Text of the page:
Summer 2011 Round Up

A poke full of newsy nuggets from around the Northern Rockies


Books: Writing the West (Winter 2009)

Literary reviews of the Northern Rockies

Letter from the Editor: Big Sky Country

BSJ we broaden the definition of Big Sky Country

Written by Seabring Davis  

Seabring Davis

Other Contributions

Beyond the Cabin A Fine Balance Good Country Authentically Western A Home for the Ages Where the Living is Easy Music in the Mountains The Flight of the Hummingbird Living the Dream Integrating Nature Mountain Exposure Eclectic Parkitecture Uniting Color Historic Symmetry The Year Of The Horse A Yellowstone Club Retreat Hearth and Soul Building a Timeless Legacy An Uncommon Cabin in the Woods Timeless Fusion Mountain Tradition A Modern Vision Summer Camp Perfect Harmony Winter Getaway: Red Lodge, Montana Western Design: Refined Rustic Letter from the Editor: Winter Wave Letter from the Editor: Blending Seasons Western Design: A New Mountain Lodge Western Design: Historic Haven Western Design: In the Studio with the Viers Western Focus: Classic Connection: Miller Architects Western Design: Reviving the Barn From the Editor: Seasons of Simplicity Dining Out: Innovation Meets Tradition at Bisl Letter from the Editor: What is art? Dining Out: Holland Lake Lodge, Rustic Wonderful Letter from the Editor: The Secret Weapon Letter from the Editor: Fly Fishing for the Greater Good Western Design: Mountain Zen Western Design: Creekside Contemporary Living Big Sky on HGTV The Spirit of the West in Jackson, Wyoming Letter from the Editor: First Snow Dining Out: The Old Hotel Letter from the Editor: Signs of Summer Letter from the Editor: The Angler’s Sojourn Dining Out: Simply Good Food From the Editor: Hit the Road Making a Statement: Miller Architects Letter from the Editor: Winter’s Toll Letter from the Editor: Evolving Home Dining Out: Comfort Food Western Design: Cowboy Modern Western Design: The Idaho Club Letter from the Editor: Talking Art Dining Out: Conserving Montana One Table at a Time Dining Out: Cosmopolitan Cuisine at TEN Dining Out: Ranch to Restaurant Letter from the Editor: Waiting for Summer Letter from the Editor: Arts Economy Letter from the Editor: First Frost Letter from the Editor: Why Art? Letter from the Editor: Up Close and Personal Letter from the Editor: A Tradition of Talent Letter from the Editor: Winter Reflection Dining Out: The Taste of Whitefish Letter from the Editor: How Big is Your Bucket Letter from the Editor: Falling Short Western Design: Rustic Allure Dining Out: Fish Food Western Design: In the Studio with Painter Hugh Wilson Western Design: Home Base From the Editor Dining Out: Tradition, with a Twist Letter from the Editor: I Know Where the Fish Are Letter from the Editor: Big Sky Country Letter from the Editor: Forging Ahead Dining Out: Barn Dance Letter from the Editor: Like an Open Road Letter from the Editor: The Language of Fishing Letter from the Editor: Cast Again Editor’s Letter: The Passing Season Dining Out: Saffron Table Dining Out: Lone Mountain Ranch Serves Up a Sense of Place Western Design: Uniquely Rustic Western Design: JLF & Associates Letter from the Editor: Season of Possibility Dining Out: A Montana Tradition, Chico Hot Springs Letter from the Editor: Design Trends Dining Out: The Ranch at Rock Creek Redefines Montana Cuisine Dining Out: Seasonal Bliss Letter from the Editor: Staying Power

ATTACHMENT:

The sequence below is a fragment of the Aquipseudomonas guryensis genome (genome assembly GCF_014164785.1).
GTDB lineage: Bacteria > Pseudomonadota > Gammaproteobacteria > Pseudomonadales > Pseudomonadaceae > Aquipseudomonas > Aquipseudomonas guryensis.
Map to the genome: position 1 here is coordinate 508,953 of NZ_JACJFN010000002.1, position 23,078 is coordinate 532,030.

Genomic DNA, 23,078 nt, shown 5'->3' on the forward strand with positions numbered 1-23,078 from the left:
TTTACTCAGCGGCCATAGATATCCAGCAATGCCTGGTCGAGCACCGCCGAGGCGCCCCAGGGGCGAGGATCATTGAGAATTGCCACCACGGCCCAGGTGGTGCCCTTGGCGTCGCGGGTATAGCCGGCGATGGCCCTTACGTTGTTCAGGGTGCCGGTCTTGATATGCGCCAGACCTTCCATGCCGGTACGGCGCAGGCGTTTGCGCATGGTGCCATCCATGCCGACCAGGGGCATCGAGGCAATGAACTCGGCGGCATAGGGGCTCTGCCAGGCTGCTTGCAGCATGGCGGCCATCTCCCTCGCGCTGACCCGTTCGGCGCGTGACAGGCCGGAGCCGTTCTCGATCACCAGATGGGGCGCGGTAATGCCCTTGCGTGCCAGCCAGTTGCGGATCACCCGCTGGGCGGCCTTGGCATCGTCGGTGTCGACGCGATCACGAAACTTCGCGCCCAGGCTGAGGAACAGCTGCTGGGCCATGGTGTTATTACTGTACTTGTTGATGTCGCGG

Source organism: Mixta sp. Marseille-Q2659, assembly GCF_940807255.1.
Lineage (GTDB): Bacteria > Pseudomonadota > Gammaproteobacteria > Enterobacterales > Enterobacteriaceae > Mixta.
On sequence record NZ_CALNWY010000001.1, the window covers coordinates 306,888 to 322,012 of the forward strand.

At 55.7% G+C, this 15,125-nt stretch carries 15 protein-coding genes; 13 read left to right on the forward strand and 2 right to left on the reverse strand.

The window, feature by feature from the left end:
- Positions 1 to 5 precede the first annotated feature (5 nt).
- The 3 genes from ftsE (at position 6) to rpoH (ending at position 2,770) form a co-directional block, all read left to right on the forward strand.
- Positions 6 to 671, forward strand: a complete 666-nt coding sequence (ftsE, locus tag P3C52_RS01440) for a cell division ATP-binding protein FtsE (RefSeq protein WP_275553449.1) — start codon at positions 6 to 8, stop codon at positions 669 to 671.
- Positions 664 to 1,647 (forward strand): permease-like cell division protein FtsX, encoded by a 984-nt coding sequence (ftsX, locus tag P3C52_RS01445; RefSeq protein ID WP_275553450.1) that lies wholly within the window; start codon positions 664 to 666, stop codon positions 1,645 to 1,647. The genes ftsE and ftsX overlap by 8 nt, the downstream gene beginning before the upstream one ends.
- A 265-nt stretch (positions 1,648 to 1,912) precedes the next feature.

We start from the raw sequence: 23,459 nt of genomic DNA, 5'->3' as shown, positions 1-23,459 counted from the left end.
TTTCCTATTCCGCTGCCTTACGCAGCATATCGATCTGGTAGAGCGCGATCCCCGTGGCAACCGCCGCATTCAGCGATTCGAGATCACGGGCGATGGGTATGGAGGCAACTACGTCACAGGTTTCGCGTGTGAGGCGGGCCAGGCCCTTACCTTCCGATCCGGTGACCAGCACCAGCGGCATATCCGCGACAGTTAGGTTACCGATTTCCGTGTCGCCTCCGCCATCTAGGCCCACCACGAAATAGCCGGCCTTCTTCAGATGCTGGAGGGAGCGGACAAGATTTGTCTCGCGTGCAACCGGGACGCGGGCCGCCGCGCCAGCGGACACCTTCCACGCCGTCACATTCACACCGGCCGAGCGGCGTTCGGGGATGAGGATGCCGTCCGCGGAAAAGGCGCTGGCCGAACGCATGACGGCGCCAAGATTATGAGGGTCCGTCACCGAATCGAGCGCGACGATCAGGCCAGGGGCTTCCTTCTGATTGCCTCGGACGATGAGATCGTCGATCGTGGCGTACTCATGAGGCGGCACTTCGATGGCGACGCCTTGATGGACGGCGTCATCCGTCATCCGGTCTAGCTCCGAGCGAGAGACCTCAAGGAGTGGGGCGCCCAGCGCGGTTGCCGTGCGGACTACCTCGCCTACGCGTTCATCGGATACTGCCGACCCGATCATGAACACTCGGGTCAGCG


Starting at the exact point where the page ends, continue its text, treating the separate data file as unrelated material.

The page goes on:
July 2011

Life in the Northern Rockies is at its best in the summer. It’s when this region, Montana specifically, fulfills all the glorious superlatives spoken of Big Sky Country. The days are long and the possibilities seem boundless. Recreation defines the season; in this issue alone our contributors bring their unique experiences out here to you on horseback, bicycle, with a dog’s-eye-view and from the seat of a vintage car. This is Big Sky Country and the opportunities are limitless.

That phrase — “Big Sky” — in reference to Montana, was first coined by Pulitzer Prize-winning author A.B. Guthrie in his 1947 novel, The Big Sky. According to an article published in Montana: The Magazine of Western History (Spring 2003), Jack Hallowell, director of the Montana state advertising department borrowed the moniker from the author for Montana’s tourism campaign in 1961. Since then, the image of Big Sky Country has been successfully branded into the American psyche. In 1970, Chet Huntley obtained permission from the state to name his new ski area near Bozeman, Big Sky Resort, further tying the name to Montana. Even the standard Montana state license plate used the slogan until 2009. Over 40 years highway maps, ad campaigns, Web sites, magazines (ahem!) and even a town have utilized the nickname effectively. It’s a good one.

In BSJ we broaden the definition of Big Sky Country, extending it to the neighboring states of Idaho and Wyoming. If you consider the fact that when you live in the Northern Rockies, a little drive from Livingston, Mont., to Alta, Wyo., for the annual Targhee Music Fest ("Music in the Mountains") is quite possibly just a daytrip or that an eight-hour haul from Ennis to fish the South Fork Boise (Outside) is no sweat and that a 400-mile bike ride through Wyoming (On the Road) is a weekend jaunt, it makes sense. (Right?) Because the real question is: Who can really say where the Big Sky ends?

Tell us about your adventures, experiences and associations with “Big Sky Country.” Post comments on articles or visit our Facebook page.

Seabring Davis